The Dependence of FeIII Hydrolysis on Ionic Strength in NaCl Solutions

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The influence of ionic strength on FeOH2+ formation (0.1 m ≤ I ≤ 6.0 m) in NaCl solutions at 25 °C was observed potentiometrically, and can be summarized as logB1*=−2.34(±0.01)−2.044I1/2/(1+1.70(±0.08)I1/2)−0.228(±0.005)I where B1* = [FeOH2+][H+][FeIII]− 1, brackets denote species concentrations, and [FeIII] is the total FeIII concentration ([FeIII]T) exclusive of hydrolyzed forms of FeIII ([FeIII] = [Fe3+] + [FeCl2+] + [FeCl2+]). The magnitude of B1* is well described in terms of FeIII hydrolysis constants (β1*) determined in NaClO4 solutions (β1* = [FeOH2+][H+][Fe3+]− 1), and ferric chloride formation constants determined in moderately acidic solutions (Clβ1 = [FeCl2+][Fe3+]− 1[Cl−]− 1, Clβ2 = [FeCl2+][Fe3+]− 1[Cl−]− 2): logβ1*=−2.179(±0.012)−2.044I1/2/(1+2.42(±0.11)I1/2)+0.020(±0.004)I logClβ1=1.26(±0.01)−3.066I1/2/(1+2.10(±0.06)I1/2)+0.130(±0.003)I logClβ2=2.53(±0.16)−5.11I1/2/(1+0.86(±0.22)I1/2)+0.27(±0.12)I Ferric chloride formation constants are strongly medium dependent. At high ionic strengths, FeCl2+ formation constants are much larger in HClO4 solutions than in NaClO4 solutions. In strong acids (HClO4 + HCl) log Clβ1 is given as logClβ1=1.26(±0.04)−3.066I1/2/(1+1.78(±0.11)I1/2)+0.244(±0.006)I Chloride complexation exerts a strong influence on the magnitude of B1*. In 0.7 m NaCl, B1* is smaller than β1* by a factor of three, and in 6 m NaCl, B1* is smaller than β1* by a factor of eighty. Chloride complexation also exerts a strong influence on the enthalpy of FeIII hydrolysis. While observations of the influence of temperature on β1* in 0.72 m NaClO4 indicate that the enthalpy for the FeIII hydrolysis reaction is ΔH = 42.7 ± 0.8 kJ mol− 1 [Byrne, R.H., Luo, Y.R., Young, R.W., 2000. Iron hydrolysis and solubility revisited: observations and comments on iron hydrolysis characterizations. Mar. Chem. 70, 23–35], observations of B1* in 0.7 m NaCl indicate that ΔH = 26.0 ± 1.2 kJ mol− 1. This result is in good agreement with results obtained via solubility analysis [Liu, X., Millero, F.J., 1999. The solubility of iron hydroxide in sodium chloride solutions. Geochim. Cosmochim. Acta 63, 3487–3497]. Potentiometric observations of FeIII solubility equilibria in 0.7 m NaCl at 25 °C can be summarized as log[Fe3+]=4.62(±0.06)−2.73(±0.01)pH The slope (n = − 2.73) obtained for freshly precipitated hydrous ferric oxides in 0.7 m NaCl is identical to that observed in previous work [Biedermann, G., Chow, J.T., 1966. Studies on the hydrolysis of metal ions. Acta Chem. Scand. 20 (5), 1376–1388] using aged precipitates in 0.5 m NaCl. This slope is somewhat smaller than that observed in 0.7 m NaClO4 at 25 °C [n = − 2.86 ± 0.009; Byrne, R.H., Luo, Y.R., 2000. Direct observations of nonintegral hydrous ferric oxide solubility products: Kso*=[Fe3+][H+]−2.86. Geochim. Cosmochim. Acta. 64, 1873–1877.].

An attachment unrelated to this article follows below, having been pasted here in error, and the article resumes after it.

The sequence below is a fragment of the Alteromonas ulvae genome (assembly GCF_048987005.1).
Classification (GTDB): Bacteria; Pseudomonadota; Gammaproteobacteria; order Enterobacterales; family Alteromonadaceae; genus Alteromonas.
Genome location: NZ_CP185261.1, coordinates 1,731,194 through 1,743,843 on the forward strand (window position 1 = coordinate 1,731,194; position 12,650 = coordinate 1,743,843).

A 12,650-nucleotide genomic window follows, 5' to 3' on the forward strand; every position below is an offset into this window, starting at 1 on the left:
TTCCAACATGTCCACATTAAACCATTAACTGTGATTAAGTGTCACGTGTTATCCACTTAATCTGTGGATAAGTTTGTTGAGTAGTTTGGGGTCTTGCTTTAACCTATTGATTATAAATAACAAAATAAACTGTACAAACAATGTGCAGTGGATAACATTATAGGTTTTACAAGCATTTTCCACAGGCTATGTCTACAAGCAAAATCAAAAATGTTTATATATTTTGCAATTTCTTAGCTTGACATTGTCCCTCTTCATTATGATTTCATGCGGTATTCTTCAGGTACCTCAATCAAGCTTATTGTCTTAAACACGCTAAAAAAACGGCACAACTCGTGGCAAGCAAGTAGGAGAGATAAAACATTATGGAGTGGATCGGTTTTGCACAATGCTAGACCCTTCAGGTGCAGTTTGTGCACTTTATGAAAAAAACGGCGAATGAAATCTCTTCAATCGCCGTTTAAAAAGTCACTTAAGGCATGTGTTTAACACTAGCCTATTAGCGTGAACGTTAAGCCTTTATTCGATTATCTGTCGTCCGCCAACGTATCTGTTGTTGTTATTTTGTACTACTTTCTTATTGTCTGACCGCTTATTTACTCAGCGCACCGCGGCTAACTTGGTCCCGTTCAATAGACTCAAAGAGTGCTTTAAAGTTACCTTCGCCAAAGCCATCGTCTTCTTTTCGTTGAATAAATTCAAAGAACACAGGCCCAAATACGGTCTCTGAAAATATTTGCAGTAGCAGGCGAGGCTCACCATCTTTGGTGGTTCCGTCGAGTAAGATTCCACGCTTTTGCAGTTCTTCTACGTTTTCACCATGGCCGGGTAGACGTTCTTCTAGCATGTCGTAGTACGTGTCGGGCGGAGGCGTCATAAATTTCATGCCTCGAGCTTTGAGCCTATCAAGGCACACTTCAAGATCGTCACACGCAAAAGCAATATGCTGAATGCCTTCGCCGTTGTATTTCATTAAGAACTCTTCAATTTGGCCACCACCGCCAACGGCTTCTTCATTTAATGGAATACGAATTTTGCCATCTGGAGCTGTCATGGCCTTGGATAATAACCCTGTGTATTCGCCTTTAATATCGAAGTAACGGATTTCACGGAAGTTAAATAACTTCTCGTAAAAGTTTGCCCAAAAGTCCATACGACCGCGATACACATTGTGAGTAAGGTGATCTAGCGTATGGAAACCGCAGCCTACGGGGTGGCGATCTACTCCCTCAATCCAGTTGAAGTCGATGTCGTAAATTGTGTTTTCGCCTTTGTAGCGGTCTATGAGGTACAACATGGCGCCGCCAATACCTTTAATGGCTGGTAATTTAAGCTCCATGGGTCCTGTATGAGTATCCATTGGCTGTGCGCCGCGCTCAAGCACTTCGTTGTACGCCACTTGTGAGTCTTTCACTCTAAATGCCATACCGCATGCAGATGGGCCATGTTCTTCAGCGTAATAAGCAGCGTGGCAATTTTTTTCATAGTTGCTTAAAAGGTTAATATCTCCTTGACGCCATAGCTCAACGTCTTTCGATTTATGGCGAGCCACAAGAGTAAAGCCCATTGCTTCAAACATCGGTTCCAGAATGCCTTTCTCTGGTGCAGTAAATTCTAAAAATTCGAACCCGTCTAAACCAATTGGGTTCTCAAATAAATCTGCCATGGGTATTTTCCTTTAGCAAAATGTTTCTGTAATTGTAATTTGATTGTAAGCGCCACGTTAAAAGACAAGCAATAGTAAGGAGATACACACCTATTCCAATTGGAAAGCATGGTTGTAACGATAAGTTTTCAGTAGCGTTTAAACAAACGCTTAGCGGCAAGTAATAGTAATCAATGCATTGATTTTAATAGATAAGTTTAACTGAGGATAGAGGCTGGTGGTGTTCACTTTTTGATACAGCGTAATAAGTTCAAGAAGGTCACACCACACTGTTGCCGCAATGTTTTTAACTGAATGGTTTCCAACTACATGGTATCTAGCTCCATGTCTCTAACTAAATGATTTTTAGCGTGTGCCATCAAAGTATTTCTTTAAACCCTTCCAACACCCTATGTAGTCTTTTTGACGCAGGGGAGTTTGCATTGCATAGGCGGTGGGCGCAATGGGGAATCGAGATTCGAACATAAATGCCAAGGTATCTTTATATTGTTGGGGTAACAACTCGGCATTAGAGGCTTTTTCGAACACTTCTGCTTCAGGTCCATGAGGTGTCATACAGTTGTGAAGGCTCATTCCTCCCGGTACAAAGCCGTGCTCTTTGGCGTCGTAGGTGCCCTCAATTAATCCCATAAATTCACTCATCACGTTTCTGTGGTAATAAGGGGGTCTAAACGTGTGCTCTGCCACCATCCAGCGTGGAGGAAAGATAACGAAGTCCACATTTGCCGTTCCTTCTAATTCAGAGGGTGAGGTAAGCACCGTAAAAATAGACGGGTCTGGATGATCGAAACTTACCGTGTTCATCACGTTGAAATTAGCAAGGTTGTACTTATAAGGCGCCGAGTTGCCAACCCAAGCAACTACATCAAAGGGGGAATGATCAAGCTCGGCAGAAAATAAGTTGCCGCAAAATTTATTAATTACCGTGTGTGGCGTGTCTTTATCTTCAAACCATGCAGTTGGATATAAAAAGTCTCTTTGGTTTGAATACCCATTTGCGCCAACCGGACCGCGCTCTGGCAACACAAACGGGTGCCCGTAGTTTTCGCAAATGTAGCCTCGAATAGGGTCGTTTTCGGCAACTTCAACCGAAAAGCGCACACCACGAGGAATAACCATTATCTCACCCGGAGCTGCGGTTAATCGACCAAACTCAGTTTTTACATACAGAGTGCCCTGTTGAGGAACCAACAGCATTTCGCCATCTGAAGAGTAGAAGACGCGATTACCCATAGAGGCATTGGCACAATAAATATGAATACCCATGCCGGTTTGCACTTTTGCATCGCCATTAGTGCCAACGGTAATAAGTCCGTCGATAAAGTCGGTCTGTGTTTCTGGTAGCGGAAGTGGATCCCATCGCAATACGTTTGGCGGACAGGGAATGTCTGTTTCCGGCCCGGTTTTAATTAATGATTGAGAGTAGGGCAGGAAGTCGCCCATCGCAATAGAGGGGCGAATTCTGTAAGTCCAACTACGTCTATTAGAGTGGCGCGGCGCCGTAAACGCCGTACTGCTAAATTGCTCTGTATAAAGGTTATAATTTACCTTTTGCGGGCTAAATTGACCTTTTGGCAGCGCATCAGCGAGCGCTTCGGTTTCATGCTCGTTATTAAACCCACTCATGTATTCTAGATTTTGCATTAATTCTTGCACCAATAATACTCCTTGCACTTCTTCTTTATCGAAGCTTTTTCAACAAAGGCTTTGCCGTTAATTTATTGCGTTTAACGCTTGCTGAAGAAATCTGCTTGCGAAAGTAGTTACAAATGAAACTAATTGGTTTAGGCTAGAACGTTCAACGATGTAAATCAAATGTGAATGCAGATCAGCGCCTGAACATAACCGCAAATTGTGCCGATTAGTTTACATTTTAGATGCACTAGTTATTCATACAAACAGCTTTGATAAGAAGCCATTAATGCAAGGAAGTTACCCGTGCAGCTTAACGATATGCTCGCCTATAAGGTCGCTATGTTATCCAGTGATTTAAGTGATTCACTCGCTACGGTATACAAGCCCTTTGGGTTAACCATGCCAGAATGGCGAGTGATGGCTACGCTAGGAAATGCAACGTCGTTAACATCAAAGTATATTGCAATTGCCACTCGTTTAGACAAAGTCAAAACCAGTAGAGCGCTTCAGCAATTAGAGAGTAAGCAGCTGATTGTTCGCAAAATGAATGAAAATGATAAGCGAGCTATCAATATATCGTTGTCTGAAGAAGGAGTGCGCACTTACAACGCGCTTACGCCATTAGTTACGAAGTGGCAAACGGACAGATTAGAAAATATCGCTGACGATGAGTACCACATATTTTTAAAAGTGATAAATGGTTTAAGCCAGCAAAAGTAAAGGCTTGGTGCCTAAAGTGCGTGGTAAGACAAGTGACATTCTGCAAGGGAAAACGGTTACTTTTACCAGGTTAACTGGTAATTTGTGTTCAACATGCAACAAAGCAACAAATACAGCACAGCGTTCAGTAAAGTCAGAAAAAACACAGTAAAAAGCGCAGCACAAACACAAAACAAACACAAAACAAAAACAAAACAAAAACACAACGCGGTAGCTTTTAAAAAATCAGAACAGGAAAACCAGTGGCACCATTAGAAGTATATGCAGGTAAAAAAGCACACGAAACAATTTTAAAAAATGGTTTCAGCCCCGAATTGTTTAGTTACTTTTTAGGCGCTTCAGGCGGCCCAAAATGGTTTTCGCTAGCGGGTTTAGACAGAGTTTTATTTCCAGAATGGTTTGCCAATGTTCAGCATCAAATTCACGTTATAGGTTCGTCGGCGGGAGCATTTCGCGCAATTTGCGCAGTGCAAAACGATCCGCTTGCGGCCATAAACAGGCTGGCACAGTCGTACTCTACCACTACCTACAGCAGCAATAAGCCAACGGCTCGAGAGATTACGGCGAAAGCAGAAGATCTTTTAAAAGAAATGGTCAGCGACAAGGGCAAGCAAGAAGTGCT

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Marine Chemistry, v. 97, issue 1-2, p. 34-48